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A guy on a scruffy bike
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15,367 Posts
Very cool. Thanks. I have not yet owned a Guzzi, but I've always liked them and probably will at some point. I liked the Centauro, but I understand that first generation of 4V/cyl design had some weaknesses. I really enjoyed the test ride I took on the new 8V Griso.

Keep after it. I've had a lot of experience with well-used Italian stuff -- high mileage Alfa Romeos, the Duc, Vespas, etc. Eventually you do get to the point where it's all been through and sorted and if you use it regularly it'll do for you just fine.

PhilB
 

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Another day lived!
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2,288 Posts
Great read. I really enjoyed that.

I inherited a 73 Triumph Tiger 750 from the father-n-law in december. The frame is a 69. And I already have had to put some work into "The Beast" so I am starting to know how much maintenance is required to keep these things running. I'm an aircraft mechanic so working on it is a piece of cake to me. The money for parts is another thing. It's been converted to a ridgid so rides any longer than 30 minuets are uncomfortable. But it really tuns heads when I take it out of the barn.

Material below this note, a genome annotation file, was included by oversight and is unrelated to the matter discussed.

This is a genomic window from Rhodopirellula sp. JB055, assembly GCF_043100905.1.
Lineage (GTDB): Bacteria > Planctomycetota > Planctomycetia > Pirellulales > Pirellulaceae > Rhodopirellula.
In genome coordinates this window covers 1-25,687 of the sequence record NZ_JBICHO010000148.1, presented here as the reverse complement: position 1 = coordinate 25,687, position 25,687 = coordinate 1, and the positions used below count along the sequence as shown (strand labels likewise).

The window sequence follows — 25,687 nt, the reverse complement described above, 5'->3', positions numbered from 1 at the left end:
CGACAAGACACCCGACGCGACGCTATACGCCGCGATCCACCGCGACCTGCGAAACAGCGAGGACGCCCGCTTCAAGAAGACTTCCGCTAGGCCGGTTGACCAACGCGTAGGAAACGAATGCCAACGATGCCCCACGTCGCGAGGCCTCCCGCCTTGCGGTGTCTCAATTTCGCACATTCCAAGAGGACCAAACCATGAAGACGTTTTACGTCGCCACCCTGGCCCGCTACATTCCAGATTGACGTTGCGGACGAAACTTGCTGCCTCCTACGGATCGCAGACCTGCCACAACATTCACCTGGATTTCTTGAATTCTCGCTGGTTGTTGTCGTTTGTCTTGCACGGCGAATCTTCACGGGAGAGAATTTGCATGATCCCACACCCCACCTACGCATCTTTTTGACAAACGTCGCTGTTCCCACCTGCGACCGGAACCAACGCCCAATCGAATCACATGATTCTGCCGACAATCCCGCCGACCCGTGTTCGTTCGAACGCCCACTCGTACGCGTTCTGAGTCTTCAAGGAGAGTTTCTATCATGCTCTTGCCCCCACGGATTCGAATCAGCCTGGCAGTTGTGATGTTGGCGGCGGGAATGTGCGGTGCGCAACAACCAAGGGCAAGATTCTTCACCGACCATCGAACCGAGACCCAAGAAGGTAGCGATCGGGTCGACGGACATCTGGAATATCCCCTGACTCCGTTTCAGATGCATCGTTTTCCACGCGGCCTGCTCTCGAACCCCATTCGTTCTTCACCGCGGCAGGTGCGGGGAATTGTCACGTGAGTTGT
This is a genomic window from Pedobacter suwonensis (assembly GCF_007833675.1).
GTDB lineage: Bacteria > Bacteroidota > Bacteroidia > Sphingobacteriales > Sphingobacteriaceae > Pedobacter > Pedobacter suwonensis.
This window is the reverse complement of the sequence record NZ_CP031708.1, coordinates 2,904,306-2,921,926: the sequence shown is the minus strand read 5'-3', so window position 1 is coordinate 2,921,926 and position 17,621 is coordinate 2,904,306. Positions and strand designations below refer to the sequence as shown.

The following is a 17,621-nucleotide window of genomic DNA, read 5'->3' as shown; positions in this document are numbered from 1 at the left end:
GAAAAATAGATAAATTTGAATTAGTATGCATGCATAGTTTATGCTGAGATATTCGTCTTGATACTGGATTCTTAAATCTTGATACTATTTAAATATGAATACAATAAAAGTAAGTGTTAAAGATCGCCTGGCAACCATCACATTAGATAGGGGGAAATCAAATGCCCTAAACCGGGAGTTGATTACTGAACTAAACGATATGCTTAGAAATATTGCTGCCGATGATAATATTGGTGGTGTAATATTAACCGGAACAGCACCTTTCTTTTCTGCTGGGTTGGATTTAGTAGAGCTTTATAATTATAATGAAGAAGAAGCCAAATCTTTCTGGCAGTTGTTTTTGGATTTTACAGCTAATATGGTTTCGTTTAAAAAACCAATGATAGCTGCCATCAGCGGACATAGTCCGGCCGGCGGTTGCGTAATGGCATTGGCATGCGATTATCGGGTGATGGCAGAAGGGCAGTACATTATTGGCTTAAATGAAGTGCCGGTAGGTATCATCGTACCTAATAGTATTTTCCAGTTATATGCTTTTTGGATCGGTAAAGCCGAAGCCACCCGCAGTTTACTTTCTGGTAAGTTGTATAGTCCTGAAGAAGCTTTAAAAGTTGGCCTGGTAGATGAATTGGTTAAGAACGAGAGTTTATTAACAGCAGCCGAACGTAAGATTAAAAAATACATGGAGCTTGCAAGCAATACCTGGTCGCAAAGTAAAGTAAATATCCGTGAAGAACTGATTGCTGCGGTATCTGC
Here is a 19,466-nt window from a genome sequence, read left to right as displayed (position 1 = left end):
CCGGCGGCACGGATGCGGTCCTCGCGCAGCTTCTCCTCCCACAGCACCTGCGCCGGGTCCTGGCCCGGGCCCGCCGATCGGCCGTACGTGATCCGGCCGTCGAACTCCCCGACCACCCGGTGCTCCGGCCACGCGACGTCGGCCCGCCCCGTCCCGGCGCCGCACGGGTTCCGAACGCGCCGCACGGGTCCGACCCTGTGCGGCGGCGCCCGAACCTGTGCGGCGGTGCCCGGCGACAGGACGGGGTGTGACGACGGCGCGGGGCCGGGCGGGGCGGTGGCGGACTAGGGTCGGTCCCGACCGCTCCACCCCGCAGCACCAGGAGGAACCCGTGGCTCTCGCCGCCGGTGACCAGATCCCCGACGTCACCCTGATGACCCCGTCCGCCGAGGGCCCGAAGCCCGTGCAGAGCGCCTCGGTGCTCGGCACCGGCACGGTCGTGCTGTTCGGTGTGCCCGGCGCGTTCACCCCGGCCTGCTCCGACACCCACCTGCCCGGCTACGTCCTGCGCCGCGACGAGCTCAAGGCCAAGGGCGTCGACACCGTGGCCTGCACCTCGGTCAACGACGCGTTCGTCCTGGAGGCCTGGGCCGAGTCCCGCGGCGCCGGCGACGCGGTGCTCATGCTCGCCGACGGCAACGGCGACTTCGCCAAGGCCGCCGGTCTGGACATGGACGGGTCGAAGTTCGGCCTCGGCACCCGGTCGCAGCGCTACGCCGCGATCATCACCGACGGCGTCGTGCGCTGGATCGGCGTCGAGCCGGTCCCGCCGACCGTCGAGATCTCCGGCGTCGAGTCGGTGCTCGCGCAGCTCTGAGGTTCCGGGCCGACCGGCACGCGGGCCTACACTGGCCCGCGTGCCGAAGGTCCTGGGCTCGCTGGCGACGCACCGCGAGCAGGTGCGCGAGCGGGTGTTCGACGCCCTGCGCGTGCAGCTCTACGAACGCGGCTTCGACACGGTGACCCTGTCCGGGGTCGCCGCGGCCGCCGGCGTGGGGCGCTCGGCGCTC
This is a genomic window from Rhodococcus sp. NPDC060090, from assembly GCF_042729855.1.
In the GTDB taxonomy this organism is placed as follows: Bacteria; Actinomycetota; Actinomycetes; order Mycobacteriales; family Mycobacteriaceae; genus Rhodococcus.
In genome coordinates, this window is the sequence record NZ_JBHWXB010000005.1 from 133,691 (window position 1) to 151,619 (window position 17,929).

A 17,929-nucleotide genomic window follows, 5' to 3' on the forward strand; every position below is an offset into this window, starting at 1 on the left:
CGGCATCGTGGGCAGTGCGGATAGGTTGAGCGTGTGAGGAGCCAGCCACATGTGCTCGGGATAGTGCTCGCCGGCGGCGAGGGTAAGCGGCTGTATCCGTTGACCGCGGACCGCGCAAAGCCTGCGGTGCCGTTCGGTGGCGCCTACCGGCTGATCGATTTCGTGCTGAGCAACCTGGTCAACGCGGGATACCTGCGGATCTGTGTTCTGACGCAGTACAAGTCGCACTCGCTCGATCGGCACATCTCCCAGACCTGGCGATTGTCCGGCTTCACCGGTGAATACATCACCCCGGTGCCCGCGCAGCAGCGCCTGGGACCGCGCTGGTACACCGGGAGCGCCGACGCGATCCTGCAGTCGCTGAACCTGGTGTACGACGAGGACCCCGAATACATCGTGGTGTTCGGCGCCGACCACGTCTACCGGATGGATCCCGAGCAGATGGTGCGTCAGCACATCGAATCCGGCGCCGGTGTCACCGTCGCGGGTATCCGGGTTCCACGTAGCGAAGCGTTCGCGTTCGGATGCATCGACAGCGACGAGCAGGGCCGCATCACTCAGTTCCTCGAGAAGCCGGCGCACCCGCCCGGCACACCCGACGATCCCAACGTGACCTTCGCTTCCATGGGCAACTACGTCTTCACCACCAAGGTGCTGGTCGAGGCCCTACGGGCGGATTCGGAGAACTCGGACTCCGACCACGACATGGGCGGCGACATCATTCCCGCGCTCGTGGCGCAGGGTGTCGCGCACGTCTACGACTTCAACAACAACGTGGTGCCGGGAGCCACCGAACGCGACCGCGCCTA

The grease under the chili can is from an auto chain oiler... what a mess it makes!
 

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A guy on a scruffy bike
Joined
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15,367 Posts
Great read. I really enjoyed that.

I inherited a 73 Triumph Tiger 750 from the father-n-law in december. The frame is a 69. And I already have had to put some work into "The Beast" so I am starting to know how much maintenance is required to keep these things running. I'm an aircraft mechanic so working on it is a piece of cake to me. The money for parts is another thing. It's been converted to a ridgid so rides any longer than 30 minuets are uncomfortable. But it really tuns heads when I take it out of the barn.